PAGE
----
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How Do Small Market Hosts Get Attention For Big Market Jobs?

“Broadcasting in a market with a triple-digit Nielsen ranking that begins with a 2, 3 or 4 comes with some very specific challenges.”

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Upward mobility is the name of the game for guys of a certain age in sports radio. Young guys go wherever they get their first opportunity and then proceed to work their way up until they eventually land their dream job in a much larger market.

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Having goals isn’t a phenomenon limited to any particular age group. There are always obstacles to overcome when trying to move from point A to point B. Broadcasting in a market with a triple-digit Nielsen ranking that begins with a 2, 3 or 4 comes with some very specific challenges.

Brady Farkas and Ed Lane are two guys that are not currently looking for new jobs, but they have done their share of poking around in the past. Those experiences have given them the chance to learn what they can do better and how their work and success are perceived.

I asked both of them the same three questions. Whether the day comes again that they are looking for a bigger opportunity, or whether it is just knowing they can impart to help someone else, I appreciate their candor and willingness to participate.

AS YOU APPLY AND INTERVIEW FOR BIGGER GIGS, WHAT MISPERCEPTIONS OR BIASES DO YOU HAVE TO OVERCOME BEING IN SUCH A SMALL MARKET?

Brady Farkas (WDEV – Montpelier, VT): Ironically enough, I think one of the things you have to overcome is your relatively small social media following. When you come from a smaller market, you just don’t have as much ability to generate a social media following, so you have to fight the notion that that’s because your content is not relevant or impactful. You have to find a way to show that what you are doing in the community is impactful and you are reaching the people that you should be reaching. It’s nice to hit and make an impact across a region, but if you have a small following, you want to show that you are still impacting the community you are serving.

Furthermore, you have to show that you still have a robust network. Just because you don’t get to go to the game like big market guys do or you don’t have guests coming in studio like they do, it’s still possible to have a very strong network. I’ve still come across very influential sports figures and covered big games and met a lot of people, and a lot of those people have come on my show, and that network can continue to serve you as you move up the chain in terms of market size.

Ed Lane (CBS Sports Radio Lynchburg – Lynchburg, VA): There’s a miss perception that you will struggle to adapt to a PPM market when you come from a smaller market that is either using the antiquated diary system or is not rated at all. The reality is with over a decade of coaching, including constant dialogue with program directors in larger markets, there are certain skills they’ve been gracious enough to help me hone that frankly, anyone can practice.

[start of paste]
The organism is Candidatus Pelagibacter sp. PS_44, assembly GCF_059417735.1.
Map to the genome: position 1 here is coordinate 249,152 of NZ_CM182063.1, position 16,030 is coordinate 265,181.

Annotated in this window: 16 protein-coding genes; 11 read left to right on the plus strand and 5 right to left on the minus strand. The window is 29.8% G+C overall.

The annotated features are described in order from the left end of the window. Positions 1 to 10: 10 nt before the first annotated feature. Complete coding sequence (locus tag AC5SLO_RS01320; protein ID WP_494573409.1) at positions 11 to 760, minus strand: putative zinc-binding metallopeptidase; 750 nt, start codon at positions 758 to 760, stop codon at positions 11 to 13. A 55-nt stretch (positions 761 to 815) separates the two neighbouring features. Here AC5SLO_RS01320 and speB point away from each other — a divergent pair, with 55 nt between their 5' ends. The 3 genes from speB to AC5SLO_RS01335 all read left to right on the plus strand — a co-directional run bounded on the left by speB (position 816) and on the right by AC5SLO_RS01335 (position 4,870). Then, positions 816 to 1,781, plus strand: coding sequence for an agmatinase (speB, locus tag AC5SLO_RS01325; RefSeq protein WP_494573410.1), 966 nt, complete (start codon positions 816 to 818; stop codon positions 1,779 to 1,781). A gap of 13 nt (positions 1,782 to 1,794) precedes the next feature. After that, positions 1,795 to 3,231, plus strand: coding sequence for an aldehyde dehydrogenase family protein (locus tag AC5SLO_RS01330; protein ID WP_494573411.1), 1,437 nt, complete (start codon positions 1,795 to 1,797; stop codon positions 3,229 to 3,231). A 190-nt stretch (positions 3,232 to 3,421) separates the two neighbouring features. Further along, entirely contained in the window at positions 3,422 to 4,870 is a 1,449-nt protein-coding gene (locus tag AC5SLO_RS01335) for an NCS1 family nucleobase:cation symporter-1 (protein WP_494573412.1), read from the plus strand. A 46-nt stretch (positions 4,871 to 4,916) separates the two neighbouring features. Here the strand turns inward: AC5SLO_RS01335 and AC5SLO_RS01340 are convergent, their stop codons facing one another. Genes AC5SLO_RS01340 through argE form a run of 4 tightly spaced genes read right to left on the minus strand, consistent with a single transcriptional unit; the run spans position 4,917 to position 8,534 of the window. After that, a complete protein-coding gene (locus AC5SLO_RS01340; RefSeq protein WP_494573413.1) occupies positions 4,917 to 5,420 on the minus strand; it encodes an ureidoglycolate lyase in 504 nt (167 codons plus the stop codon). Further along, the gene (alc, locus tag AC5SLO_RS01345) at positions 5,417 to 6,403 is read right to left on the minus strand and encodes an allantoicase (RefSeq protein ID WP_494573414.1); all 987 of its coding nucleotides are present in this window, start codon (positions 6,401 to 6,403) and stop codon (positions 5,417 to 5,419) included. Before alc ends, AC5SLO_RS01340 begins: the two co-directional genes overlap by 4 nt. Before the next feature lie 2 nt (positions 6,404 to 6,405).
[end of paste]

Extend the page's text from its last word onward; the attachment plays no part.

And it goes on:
These include getting to the point early in segments, polished live messages (heck I’m selling the messages, shouldn’t I care about the client getting results?), effective use of soundbites, and strong, well-researched opinions. Just because Nielsen chooses not to invest in PPM in the smaller market doesn’t mean that I don’t have the skill set to adapt.

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Another misperception is that I can’t learn about or may not even have working knowledge about topics of interest in a different market.  As you research for a broad number of teams like I do in my market, you inherently come across info that is pertinent to other fan bases as well as your own. A lot of that comes from just having a growth mindset and constantly wanting to learn so that you both educate and inform your listener wherever you are.

HOW DO YOU GO ABOUT MAKING SURE THE PEOPLE YOU WOULD LIKE TO EVENTUALLY WORK FOR KNOW WHO YOU ARE AND WHAT YOU DO?

Farkas: I make sure that influential people with connections know who I am, and I reach out to them to check-in or keep a relationship strong. This is going to sound like a line solely for this piece, but it’s not: I make sure that the people at BSM are aware of what I’m up to and I like to check in with Jason and Demetri. I may not have a direct link to a company or a PD, but I know they likely do, and that’s a good first step.

I’ve also come across several influential PDs in my career and I like to maintain a relationship with them so there’s always the ability for them to recall you should they be talking to a person in power. And then, you also have the ability to use your guest list and network. These people all work for places too, and they may be able to help you when it comes time at their place of business or at a place where they know someone.

Lastly, I just try to use social media to my advantage. If I put out a piece of content that I think is relevant, or if I have a guest that is relevant, I make sure to tag the appropriate parties that may be interested. And maybe it helps generate a following for me or a topic of conversation on my show, but it could also lead to my profile being clicked on by someone in power somewhere as well.